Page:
Tuesday, September 07, 2004


Why Best Of Lists Suck Redux

Someone on The Gretch Pages posted a link to what Guitar World magazine considers the 100 Greatest Guitar Solos. Needless to say this piqued my interest in taking a look at what the quote unquote cognoscenti have to say, and with leaded skewer in hand, we shall analyze the opinings. "Stairway To Heaven" tops the list, no surprises there, but then again, it's a majestic piece of work. Number two is "Eruption", a piece which has considerably waned in my estimation over the years. It's nothing more than a self-indulgent dive bombing cadenza, with the dubious distinction of popularizing fretboard tapping (Brian May had done it years before with little notice).

If polls are any reflection of readership, the guitar world has a heap of learning to do, since Kirk Hammet and Dimebag Darrel have songs placed higher in the Top 20 over classics such as "Heartbreaker", "Cliffs Of Dover", "Little Wing","Highway Star" and "Bohemian Rhapsody". "Smells Like Teen Spirit" is a notch ahead of Stevie Ray's immortal "Pride and Joy". Down in the 30s, Dimebag Darrel again bests classics such as "Sweet Child Of Mine", "Whole Lotta Love" and "Reelin In The Years" (I would imagine Dimebag Darrel would turn tail in shame if he ever tried reproducing Elliot Randall's monster chops on "Years"). Dickie Betts doesn't pop up on the list until #47, Steve Howe incredibly not until #68, George Harrison not until #69 (although at least they did choose "And Your Bird Can Sing" as his best), and incredibly, "Sunshine Of Your Love" isn't on there at all. Dimebag Darrel and Kirk Hammet seem to get as much respect as Clapton, as far as this poll goes. Needless to say Phil Keaggy is nowhere to be found.

There was a thread on Fark about favorite chain restaurants that have gone out of business or otherwise disappeared, which got me waxing nostalgic for a couple of favorite places. Like any New York kid who grew up in the 60s, my first thought at that thread was Wetson's. McDonalds didn't make it into the boroughs (at least discernibly) until around 1970, (although I remember seeing McD's for the first time in of all places Sayreville, NJ). Your choices, if you wanted to eat fast food were pretty much White Castle or Wetson's, both of which induced far worse looks of anxiety from our parents than the ones we have when our kids demand McD's. Wetson's was seriously greasy, and nearly everyone had a food poisoning story about them. There were some small local chains such as Benson Burgers (one of which was the site of a legendary gang rumble in the late 60s), but as far as kids went, the overwhelming preference was for Wetson's. There was the usual cycle of overexpansion and significant quality decline (considering the initial quality it was pretty hard to tell) and Wetson's soon became a fond fading memory. I wonder if it was simply throwing the towel in against the invasion of the national chains, or simple bad management. I suppose if they opened one up for sheer nostalgia at inflated prices there are a lot of 45-55 year olds who would willingly take their chances on ptomaine if they could recreate the taste.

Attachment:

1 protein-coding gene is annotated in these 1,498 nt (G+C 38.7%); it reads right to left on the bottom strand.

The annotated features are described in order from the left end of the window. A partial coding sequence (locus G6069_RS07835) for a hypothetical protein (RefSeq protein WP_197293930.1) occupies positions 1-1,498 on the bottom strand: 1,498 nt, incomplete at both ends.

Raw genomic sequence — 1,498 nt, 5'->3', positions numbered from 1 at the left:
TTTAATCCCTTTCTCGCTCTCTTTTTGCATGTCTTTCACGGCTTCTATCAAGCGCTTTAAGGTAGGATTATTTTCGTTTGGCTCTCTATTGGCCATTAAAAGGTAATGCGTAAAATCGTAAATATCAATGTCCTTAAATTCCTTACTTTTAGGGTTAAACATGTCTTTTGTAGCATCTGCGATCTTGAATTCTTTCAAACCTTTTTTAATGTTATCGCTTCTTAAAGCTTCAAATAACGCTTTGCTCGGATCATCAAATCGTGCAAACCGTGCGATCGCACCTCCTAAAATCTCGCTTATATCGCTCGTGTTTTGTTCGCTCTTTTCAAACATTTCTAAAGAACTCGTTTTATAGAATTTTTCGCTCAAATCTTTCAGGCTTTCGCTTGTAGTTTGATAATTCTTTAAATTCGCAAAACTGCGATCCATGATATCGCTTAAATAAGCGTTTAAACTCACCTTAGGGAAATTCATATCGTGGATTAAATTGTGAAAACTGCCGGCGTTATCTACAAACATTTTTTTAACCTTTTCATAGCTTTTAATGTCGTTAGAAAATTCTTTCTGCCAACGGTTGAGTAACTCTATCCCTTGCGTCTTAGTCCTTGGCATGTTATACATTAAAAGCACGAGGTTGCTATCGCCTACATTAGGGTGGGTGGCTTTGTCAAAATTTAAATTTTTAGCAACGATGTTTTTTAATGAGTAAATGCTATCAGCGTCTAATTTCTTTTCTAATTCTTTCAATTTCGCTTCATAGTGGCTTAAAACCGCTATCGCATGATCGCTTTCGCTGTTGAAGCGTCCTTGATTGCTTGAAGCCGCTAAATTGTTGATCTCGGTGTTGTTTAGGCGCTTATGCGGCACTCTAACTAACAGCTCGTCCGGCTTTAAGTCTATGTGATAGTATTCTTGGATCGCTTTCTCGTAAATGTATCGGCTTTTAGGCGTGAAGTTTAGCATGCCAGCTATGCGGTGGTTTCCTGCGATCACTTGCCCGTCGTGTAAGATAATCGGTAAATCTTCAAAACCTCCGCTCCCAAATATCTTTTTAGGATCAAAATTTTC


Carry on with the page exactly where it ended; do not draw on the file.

That actually set off a craving for Howard Johnson's in me. The last time I had HoJo's it was on a road trip with the Mrs., something like 15 years ago, and the place (somewhere in Massachusetts, if I remember correctly) was positively pathetic. Service was glacial, and the fried clams could've been used as a long-term substitute for ball bearings. The butter grilled hot dogs were a bit funky, but went down easy. HoJo's was a real treat when I was a kid, we used to there with Grandma, and get not only ice cream after lunch, but also got to hit the candy counter by the cash register (HoJo's correctly anticipating the marketing trend decades before the "exit via the gift shop" routine at whatever family attraction you go to, hmmmm). Remarketing HoJo's against say Denny's or the loathsome casual dining chains might be an interesting exercise, as there's probably still enough fondness for the name to get people in the door, but it's probably a moot point.

Then of course there was Jack In The Box. Only a couple of 'em that I can recall in the NYC area, but they lasted quite a while. A late night road trip for a couple of their fried burritos (the term chimichanga hadn't come into currency yet) was a common occurrence. The tacos weren't bad but the burgers had issues, as we say.....

Then, there was the fast food joint that was advertised (this was either the very late 70s or very early 80s) as sort of a cross between a themed (think the one bearing the stage name of one Leonard Sly) burger restaurant and a Tex-Mex joint. There were very few franchisees of this place around, and we finally heard of one that had opened up on Long Island somewhere (way out in Suffolk if I remember correctly). I had a friend who was quite the aficionado of the chain restaurant who was most interested in checking this dive out, and he dragged a few of us out there one memorable Sunday afternoon to check the place out. We got there at the dinner hour, and there was no one in the dining room, not a terribly good sign. The restaurant staff was like "Wow, customers!" and needless to say my sense of foreboding deepened. The food was unremarkable, but I felt it wasn't hot enough, and thankfully there were no after effects, so I chalked it up to experience and forgot about it. About a year later, there was a "60 Minutes" piece on this particular chain, showing that the entire enterprise had been some kind of franchising scam and that various Attorneys General were most interested in the operation.


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